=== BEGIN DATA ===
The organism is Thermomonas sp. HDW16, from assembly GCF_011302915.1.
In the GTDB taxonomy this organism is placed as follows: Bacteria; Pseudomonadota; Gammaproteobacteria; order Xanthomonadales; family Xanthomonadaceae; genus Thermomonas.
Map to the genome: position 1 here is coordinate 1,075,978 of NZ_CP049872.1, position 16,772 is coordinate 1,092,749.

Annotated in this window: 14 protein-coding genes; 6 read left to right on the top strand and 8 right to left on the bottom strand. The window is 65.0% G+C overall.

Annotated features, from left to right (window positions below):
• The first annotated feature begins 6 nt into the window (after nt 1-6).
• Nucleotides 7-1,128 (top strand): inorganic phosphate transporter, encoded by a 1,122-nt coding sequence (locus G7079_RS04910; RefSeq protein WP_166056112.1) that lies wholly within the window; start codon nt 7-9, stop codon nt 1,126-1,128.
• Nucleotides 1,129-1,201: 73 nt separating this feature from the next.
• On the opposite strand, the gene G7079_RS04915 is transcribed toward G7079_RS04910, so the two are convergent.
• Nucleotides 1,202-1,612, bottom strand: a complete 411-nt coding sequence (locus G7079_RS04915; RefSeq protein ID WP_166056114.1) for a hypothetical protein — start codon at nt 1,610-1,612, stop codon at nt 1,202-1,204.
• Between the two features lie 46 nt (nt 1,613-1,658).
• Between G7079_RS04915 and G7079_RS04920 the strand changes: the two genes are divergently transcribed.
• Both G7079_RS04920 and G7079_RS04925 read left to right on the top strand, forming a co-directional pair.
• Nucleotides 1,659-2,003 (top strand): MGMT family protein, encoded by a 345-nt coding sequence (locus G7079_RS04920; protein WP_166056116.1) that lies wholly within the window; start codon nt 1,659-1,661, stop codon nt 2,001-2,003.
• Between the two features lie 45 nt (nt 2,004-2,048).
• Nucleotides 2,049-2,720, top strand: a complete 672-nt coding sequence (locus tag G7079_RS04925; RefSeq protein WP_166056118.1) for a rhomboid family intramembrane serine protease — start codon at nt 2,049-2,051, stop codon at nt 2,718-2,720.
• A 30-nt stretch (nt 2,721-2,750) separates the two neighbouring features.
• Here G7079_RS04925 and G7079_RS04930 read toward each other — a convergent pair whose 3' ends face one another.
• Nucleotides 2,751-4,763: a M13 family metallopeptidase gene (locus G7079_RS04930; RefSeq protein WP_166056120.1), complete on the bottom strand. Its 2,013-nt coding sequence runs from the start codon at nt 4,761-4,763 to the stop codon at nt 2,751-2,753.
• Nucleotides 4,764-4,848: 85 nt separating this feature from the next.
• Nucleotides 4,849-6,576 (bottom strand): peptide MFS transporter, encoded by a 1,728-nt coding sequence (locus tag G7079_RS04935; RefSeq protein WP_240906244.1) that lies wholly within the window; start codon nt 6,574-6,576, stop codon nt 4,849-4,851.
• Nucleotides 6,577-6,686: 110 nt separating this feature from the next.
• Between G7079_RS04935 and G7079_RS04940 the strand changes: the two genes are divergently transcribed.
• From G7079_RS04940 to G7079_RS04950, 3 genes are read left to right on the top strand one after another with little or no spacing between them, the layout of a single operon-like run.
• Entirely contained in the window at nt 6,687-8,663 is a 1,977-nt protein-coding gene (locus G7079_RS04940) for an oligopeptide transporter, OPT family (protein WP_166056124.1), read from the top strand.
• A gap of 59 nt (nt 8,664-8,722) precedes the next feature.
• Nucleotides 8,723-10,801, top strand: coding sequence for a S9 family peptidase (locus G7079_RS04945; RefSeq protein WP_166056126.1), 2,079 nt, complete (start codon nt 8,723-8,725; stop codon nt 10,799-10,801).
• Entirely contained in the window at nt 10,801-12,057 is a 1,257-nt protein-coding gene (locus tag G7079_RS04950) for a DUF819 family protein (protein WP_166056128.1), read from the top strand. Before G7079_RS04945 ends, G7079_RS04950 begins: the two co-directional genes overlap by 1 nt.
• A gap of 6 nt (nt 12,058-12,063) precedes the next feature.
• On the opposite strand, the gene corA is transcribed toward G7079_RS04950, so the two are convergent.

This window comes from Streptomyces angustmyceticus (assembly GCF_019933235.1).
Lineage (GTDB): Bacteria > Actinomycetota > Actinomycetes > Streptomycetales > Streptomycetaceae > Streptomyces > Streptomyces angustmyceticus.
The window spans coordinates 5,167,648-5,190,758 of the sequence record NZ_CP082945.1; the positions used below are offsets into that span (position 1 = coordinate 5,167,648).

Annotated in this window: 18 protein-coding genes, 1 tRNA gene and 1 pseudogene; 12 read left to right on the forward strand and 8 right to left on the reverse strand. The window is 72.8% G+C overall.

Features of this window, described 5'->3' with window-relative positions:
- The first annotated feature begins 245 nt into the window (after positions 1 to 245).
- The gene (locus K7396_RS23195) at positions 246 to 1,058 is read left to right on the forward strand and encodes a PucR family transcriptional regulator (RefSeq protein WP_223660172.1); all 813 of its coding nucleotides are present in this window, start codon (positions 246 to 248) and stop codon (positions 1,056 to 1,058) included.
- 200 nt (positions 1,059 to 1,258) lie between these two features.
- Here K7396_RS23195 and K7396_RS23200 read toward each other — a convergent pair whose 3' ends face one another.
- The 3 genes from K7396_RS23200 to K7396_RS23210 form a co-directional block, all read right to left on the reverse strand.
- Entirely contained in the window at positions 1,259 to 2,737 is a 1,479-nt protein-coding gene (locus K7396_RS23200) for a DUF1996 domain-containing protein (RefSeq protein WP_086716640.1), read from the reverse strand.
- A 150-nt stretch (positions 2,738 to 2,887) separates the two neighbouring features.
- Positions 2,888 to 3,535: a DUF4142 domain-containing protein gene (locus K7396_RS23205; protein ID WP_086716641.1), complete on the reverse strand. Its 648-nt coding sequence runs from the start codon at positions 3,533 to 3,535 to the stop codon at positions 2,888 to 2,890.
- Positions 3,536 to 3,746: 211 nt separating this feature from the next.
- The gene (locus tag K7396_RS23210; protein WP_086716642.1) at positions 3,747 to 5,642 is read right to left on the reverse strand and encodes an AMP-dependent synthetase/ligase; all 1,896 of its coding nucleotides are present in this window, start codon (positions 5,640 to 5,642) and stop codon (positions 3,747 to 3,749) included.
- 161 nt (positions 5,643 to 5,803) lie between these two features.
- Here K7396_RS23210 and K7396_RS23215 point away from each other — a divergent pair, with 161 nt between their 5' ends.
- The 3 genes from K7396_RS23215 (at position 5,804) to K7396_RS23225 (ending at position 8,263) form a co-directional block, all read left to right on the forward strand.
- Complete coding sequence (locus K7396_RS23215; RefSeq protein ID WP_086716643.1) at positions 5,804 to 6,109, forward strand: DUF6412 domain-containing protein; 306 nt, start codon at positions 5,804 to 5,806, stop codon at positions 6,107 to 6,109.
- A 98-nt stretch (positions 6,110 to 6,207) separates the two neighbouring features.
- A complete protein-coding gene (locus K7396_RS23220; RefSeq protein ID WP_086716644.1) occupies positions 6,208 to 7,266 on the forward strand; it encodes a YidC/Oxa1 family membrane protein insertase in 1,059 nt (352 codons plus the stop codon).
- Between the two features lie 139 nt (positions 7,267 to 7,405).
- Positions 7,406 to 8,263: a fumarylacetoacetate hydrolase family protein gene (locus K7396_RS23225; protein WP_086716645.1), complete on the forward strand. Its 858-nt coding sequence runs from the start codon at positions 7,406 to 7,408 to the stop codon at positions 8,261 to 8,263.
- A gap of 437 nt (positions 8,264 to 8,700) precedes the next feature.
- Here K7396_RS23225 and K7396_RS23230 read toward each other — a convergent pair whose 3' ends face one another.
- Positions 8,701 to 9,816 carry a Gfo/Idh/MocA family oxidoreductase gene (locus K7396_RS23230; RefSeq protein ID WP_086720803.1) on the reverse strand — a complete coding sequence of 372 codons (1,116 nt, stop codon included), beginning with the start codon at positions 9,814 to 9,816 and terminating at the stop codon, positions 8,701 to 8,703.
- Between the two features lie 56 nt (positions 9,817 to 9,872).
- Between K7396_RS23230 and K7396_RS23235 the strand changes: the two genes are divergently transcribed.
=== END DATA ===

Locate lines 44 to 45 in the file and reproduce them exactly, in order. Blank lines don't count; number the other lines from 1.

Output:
- Positions 3,536 to 3,746: 211 nt separating this feature from the next.
- The gene (locus tag K7396_RS23210; protein WP_086716642.1) at positions 3,747 to 5,642 is read right to left on the reverse strand and encodes an AMP-dependent synthetase/ligase; all 1,896 of its coding nucleotides are present in this window, start codon (positions 5,640 to 5,642) and stop codon (positions 3,747 to 3,749) included.